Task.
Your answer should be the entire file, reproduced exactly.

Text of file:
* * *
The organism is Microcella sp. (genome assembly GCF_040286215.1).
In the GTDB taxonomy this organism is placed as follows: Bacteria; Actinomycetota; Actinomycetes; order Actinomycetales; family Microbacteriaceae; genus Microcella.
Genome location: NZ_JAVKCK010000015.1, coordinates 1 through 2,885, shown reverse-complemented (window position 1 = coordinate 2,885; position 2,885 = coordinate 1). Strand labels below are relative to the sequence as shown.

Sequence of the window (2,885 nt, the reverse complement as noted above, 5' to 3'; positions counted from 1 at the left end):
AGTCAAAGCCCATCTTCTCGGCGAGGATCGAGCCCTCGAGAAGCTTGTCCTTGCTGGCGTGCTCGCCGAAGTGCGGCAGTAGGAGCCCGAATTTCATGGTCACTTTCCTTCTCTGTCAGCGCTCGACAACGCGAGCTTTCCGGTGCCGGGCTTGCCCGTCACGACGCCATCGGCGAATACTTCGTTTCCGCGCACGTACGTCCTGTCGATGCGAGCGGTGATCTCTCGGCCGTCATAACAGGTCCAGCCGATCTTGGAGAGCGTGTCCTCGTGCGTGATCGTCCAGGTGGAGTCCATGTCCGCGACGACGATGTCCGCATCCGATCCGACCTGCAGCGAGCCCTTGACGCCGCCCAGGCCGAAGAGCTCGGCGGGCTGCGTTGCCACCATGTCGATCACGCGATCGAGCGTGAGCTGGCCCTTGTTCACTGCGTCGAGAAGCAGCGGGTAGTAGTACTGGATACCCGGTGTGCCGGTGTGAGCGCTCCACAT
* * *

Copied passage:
The organism is Microcella sp. (genome assembly GCF_040286215.1).
In the GTDB taxonomy this organism is placed as follows: Bacteria; Actinomycetota; Actinomycetes; order Actinomycetales; family Microbacteriaceae; genus Microcella.
Genome location: NZ_JAVKCK010000015.1, coordinates 1 through 2,885, shown reverse-complemented (window position 1 = coordinate 2,885; position 2,885 = coordinate 1). Strand labels below are relative to the sequence as shown.

Sequence of the window (2,885 nt, the reverse complement as noted above, 5' to 3'; positions counted from 1 at the left end):
AGTCAAAGCCCATCTTCTCGGCGAGGATCGAGCCCTCGAGAAGCTTGTCCTTGCTGGCGTGCTCGCCGAAGTGCGGCAGTAGGAGCCCGAATTTCATGGTCACTTTCCTTCTCTGTCAGCGCTCGACAACGCGAGCTTTCCGGTGCCGGGCTTGCCCGTCACGACGCCATCGGCGAATACTTCGTTTCCGCGCACGTACGTCCTGTCGATGCGAGCGGTGATCTCTCGGCCGTCATAACAGGTCCAGCCGATCTTGGAGAGCGTGTCCTCGTGCGTGATCGTCCAGGTGGAGTCCATGTCCGCGACGACGATGTCCGCATCCGATCCGACCTGCAGCGAGCCCTTGACGCCGCCCAGGCCGAAGAGCTCGGCGGGCTGCGTTGCCACCATGTCGATCACGCGATCGAGCGTGAGCTGGCCCTTGTTCACTGCGTCGAGAAGCAGCGGGTAGTAGTACTGGATACCCGGTGTGCCGGTGTGAGCGCTCCACAT